Your clients are probably not that direct with your team. But often, clients will question your recommendations or the direction your team is suggesting. How well do they handle those situations?

Read more

Giving Thanks for Clients

This holiday season I will be thanking my clients and followers.  While the time will come to plan for next year, and hopefully grow your business, this is the time to thank those who helped you get to where you are.  It’s important to acknowledge each and every relationship we have in business…or they won’t last.

Acknowledging Clients

When you acknowledge a client, do your best to thank them for their trust and confidence in you and the partnership you’ve forged together. It’s important that they know that you value that partnership. Sometimes a simple “Thank you for working with me this year and I appreciate your trust,” is all they need to hear.  As long as you mean it!

See the Future

Take this opportunity to also recap this year’s milestones and understand the 2014 direction your client must go in. Don’t fix anything just yet. Listen and just understand it. Think about it through the holiday season and then determine the recommendations you’ll present in January.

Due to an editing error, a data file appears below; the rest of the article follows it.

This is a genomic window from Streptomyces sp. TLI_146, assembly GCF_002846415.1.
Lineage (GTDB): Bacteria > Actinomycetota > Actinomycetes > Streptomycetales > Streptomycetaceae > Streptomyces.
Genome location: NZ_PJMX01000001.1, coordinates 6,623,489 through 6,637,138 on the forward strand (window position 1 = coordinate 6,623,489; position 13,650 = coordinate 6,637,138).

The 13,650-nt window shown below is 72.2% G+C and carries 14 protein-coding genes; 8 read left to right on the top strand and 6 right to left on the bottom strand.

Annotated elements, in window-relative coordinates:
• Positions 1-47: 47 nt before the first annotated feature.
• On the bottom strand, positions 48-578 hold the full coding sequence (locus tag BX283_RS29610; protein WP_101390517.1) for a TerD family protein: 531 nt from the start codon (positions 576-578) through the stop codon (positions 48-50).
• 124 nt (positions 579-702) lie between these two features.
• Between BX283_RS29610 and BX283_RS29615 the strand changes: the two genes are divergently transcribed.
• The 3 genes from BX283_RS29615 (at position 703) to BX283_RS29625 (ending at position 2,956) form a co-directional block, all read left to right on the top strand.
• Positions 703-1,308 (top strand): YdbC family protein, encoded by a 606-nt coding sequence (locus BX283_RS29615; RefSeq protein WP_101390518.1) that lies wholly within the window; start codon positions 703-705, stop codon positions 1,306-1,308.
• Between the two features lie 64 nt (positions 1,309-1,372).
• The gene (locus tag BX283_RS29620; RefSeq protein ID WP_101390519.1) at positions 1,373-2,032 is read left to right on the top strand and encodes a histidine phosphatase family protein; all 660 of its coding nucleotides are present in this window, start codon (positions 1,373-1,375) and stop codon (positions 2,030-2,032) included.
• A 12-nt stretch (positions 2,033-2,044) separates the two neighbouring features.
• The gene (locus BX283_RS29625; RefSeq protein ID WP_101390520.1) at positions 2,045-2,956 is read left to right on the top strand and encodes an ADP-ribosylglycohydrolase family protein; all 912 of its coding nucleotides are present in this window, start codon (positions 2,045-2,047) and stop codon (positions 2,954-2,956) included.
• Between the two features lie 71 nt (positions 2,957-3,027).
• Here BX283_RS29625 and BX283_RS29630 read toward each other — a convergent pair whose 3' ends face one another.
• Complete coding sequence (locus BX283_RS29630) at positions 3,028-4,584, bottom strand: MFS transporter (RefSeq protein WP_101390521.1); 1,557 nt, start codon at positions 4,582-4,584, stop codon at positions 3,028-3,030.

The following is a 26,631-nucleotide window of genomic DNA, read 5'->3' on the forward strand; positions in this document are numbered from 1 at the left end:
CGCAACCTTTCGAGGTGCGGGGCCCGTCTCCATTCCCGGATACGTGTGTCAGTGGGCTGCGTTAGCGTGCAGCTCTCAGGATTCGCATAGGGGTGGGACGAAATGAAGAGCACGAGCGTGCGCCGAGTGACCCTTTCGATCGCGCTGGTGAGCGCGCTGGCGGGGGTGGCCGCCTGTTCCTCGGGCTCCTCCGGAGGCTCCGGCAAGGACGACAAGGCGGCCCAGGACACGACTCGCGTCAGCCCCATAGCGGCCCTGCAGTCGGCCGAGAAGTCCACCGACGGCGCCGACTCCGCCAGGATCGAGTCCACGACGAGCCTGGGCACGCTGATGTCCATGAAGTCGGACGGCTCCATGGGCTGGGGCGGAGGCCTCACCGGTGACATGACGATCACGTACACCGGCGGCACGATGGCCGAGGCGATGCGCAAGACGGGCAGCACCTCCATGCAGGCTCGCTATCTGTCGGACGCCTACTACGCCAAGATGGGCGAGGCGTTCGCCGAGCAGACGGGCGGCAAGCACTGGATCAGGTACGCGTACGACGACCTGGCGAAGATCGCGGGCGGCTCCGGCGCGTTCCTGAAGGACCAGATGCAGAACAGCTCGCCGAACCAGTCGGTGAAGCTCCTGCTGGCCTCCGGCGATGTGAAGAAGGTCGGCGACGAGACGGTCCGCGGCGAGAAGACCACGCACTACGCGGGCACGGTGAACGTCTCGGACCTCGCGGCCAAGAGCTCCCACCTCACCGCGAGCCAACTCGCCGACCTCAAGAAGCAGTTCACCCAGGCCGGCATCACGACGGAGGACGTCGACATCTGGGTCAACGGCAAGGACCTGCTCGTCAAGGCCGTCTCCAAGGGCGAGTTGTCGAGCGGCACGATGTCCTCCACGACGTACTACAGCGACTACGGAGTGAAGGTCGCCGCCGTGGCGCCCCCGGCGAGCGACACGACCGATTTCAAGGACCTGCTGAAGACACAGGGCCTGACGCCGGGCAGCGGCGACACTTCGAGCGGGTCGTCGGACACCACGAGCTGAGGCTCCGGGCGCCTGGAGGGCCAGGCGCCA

Every client relationship needs to advance so you are seen as a true steward of their business never their custodian.

Thank You

And speaking of thanks, I thank YOU for reading my blog this year. You may have noticed that I’ve been far more consistent with posts this year. A lot of that is because of the positive feedback I’ve gotten from you. I truly hope you gain value from reading these posts.  I value your opinion so, if there is any way I can improve this blog so that it is even more useful to you, please let me know.

May your family and you enjoy a fantastic Thanksgiving!